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Combining Traditional and Digital Illustration Techniques

Adopted from: Illustrations with Photoshop:


A Designer's Notebook
Dateline: February 11, 2005
By Nicolas Fructus

Sketch, base colors and final illustration (click to enlarge).

My task was to create illustrations for nine


chapters of a special issue of Casus Belli
magazine devoted to a mythical city called
Laelith. Each illustration was supposed to
show the atmosphere of the neighborhood
being described. The image presented here is
of The High Terrace, a rich and colorful
environment where Laelith’s leading citizens
are found. The rocky spires are magicians’
towers—the highest points of the
city—where occult experiments take place.
The idea was to present the neighborhood as if seen by a wandering tourist, but at the same
time suggest the ethereal but omnipresent power of magic in the city. This is why I chose the
point of view of a person in a crowd, but with a very wide-angle view.

Stage 1: Sketch and Digitization


In traditional art, you almost always start by making a sketch on paper. Photoshop’s graphic
palette nearly replicates the same feeling. But the fact remains that shaping a drawing on
paper is still faster and more intuitive.

There is nothing special about the digitizing stage. The


image’s basic format is 6 x 9 in. (15 x 23 cm.) at 600 dpi, and

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the final printed image will match the original. I usually work
with formats larger than the printed size in order to gain
detail and sharpness, as you would in photography. But in
this case, increasing the resolution produces a more visible
grain in the drawing. Of course, if you want more grain, it
might be worth scanning at 1200 dpi to create texture effects
similar to a drawing pencil’s when seen extremely close up.

Even when the basic drawing is done on paper, computer techniques can produce some
interesting effects. I do my initial sketch in blue pencil to lay out the shapes, and do a final
rendering with drawing pencil. When the drawing is scanned, the blue creates interesting
halftones that aren’t available with the drawing pencil. In Stage 2 we’ll see how interesting
those colors can be.

Creating the High Terrace Illustration in Photoshop

Stage 2: Preparing the Layers


Once the drawing is imported into Photoshop, the image must be converted
to sepia tones before the color work starts. For that, go to Image >
Adjustments > Hue/Saturation, check the Colorize box, and use the sliders to
colorize the lines into brown, reddish ochre, or yellow. This simple method
gives a pleasant silkiness to the line, an effect reinforced by the conversion
of the original line, which is a mix of blue and drawing pencil. In sepia, the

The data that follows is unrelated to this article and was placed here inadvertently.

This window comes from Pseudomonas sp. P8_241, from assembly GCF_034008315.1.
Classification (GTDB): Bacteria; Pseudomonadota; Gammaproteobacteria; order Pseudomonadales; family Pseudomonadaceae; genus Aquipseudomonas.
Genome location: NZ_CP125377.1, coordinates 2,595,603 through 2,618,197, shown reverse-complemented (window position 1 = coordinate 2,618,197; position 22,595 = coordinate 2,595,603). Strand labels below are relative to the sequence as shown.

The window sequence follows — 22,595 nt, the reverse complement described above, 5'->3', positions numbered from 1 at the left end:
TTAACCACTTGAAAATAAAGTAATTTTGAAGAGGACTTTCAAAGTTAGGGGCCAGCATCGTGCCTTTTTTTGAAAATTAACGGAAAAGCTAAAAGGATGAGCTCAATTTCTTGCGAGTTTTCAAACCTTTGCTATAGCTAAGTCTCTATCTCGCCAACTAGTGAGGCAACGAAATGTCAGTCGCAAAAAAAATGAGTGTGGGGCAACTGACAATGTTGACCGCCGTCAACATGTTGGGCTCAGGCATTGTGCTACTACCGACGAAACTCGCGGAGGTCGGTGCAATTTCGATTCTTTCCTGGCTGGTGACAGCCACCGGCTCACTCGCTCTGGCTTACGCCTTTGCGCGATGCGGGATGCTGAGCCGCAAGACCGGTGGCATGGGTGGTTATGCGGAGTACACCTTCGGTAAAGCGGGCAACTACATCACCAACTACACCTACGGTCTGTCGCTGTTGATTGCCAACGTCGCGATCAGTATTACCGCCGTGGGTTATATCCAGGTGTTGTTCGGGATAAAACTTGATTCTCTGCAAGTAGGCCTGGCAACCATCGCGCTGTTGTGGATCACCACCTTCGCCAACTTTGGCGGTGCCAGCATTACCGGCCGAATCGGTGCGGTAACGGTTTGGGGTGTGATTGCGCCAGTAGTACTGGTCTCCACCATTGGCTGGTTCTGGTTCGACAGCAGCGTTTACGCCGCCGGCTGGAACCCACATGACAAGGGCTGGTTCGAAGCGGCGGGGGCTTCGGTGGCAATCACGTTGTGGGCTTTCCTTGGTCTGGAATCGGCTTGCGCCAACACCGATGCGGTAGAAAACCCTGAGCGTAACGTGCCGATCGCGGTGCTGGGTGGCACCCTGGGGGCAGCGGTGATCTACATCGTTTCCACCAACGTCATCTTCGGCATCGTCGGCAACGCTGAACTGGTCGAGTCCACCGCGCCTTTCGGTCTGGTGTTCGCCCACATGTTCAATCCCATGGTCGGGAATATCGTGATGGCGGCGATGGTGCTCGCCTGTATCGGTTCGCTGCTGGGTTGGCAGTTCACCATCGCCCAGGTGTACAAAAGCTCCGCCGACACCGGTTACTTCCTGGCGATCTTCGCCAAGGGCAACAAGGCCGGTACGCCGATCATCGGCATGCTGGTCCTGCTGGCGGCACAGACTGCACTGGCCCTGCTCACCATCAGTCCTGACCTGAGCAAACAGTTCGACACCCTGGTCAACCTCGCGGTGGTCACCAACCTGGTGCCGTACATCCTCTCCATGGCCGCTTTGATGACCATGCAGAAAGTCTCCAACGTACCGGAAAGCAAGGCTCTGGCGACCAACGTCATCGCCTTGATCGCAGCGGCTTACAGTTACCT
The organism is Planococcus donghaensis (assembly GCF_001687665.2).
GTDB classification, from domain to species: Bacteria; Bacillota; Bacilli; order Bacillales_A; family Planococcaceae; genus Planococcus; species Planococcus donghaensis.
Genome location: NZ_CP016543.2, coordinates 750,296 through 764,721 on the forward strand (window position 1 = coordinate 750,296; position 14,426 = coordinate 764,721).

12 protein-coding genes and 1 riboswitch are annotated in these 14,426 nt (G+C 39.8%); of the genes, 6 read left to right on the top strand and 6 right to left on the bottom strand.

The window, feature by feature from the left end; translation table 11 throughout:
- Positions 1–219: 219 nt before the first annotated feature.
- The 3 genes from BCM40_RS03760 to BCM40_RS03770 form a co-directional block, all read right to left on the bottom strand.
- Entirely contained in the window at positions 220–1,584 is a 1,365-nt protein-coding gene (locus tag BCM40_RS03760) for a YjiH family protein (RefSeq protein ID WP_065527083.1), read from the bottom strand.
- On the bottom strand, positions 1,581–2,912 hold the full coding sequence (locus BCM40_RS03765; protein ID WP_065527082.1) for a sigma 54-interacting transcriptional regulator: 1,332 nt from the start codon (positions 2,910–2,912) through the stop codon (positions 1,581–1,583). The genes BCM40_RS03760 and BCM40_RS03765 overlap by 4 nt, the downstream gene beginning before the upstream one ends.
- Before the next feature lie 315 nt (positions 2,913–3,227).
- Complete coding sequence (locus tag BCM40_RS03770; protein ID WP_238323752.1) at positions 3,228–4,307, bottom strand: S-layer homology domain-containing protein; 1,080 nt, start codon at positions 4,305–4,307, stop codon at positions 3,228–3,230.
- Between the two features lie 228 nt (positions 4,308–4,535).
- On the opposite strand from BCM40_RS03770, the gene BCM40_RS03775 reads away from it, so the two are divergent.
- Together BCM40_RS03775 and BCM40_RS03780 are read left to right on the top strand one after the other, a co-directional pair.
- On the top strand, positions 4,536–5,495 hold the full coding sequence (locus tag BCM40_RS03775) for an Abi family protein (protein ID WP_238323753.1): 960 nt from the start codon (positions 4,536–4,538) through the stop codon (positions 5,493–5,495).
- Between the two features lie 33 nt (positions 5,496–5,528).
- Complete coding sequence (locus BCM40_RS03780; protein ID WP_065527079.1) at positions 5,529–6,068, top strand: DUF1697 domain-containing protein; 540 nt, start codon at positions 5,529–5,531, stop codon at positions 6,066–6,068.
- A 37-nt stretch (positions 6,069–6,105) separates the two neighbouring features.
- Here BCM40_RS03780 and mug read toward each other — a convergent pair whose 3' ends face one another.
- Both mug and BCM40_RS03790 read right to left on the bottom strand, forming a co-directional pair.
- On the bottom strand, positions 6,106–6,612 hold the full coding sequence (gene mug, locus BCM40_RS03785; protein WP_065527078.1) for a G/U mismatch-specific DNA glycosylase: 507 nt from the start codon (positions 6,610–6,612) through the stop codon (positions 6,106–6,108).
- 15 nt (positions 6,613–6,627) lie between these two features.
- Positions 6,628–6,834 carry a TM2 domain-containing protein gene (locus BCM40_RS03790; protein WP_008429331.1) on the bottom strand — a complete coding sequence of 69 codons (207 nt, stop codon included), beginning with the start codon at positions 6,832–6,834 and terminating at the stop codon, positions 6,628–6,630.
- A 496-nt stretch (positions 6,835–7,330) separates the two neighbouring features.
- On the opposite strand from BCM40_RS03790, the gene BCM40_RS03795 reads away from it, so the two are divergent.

blue yields halftones that are more delicate than if the entire drawing had
been done with a drawing pencil. The resulting image is easier to view but
retains its basic structure.

Adding color successfully depends on the colors not competing with the

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lines in the drawing, which they might otherwise weaken. At the same time, you don’t want
the sketch to overpower the colors. It’s a matter of finding the right balance.

The choice of sepia is dictated by technical rather than aesthetic considerations. Brown
tones are the result of a mixing of all the colors, so when the picture is colored, the paint
colors will blend more easily with the lines. If I had rendered the original line in blue or
green, the edges between line and color would be more distinct and less subtle. Using sepia
isn’t an absolute rule, of course, but it does give the drawing some softness while preserving
its descriptive power.

I then create two new layers. From the Layers palette, I set the background layer (the sepia
drawing) in Multiply mode, and insert it between these two virgin layers. My whole
approach is to put colors on what I call the under layer, beneath the sepia line drawing layer,
and adding detail and finish to the layer above it, in the over layer.

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Creating the High Terrace Illustration in Photoshop

Stage 3: The Under Layers


To avoid getting lost in the details—especially in a picture with so many characters and
such elaborate scenery—it helps to choose a dominant color that you can relate all the
secondary effects to without losing basic contrast. In this case, the starting point was a fairly
dark ochre, which would stand out strongly against the light yellow sky.

Two essential elements had to be brought out: the crowd, which fills the entire bottom of the
page; and the open area between the buildings, which leads the eye toward the rocky spires
in the distance. The result is a tension between the heavy densities at ground level and the
airy feeling of objects above the horizon. I wanted the reader’s eye to travel to the
characters’ faces in the foreground, then look into the distance toward the sky in the center
of the image, then come back to the crowd, and so on, impelling the viewer to
unconsciously go back and forth. The buildings on the sides of the picture tend to visually
limit this movement while giving the picture a narrative element.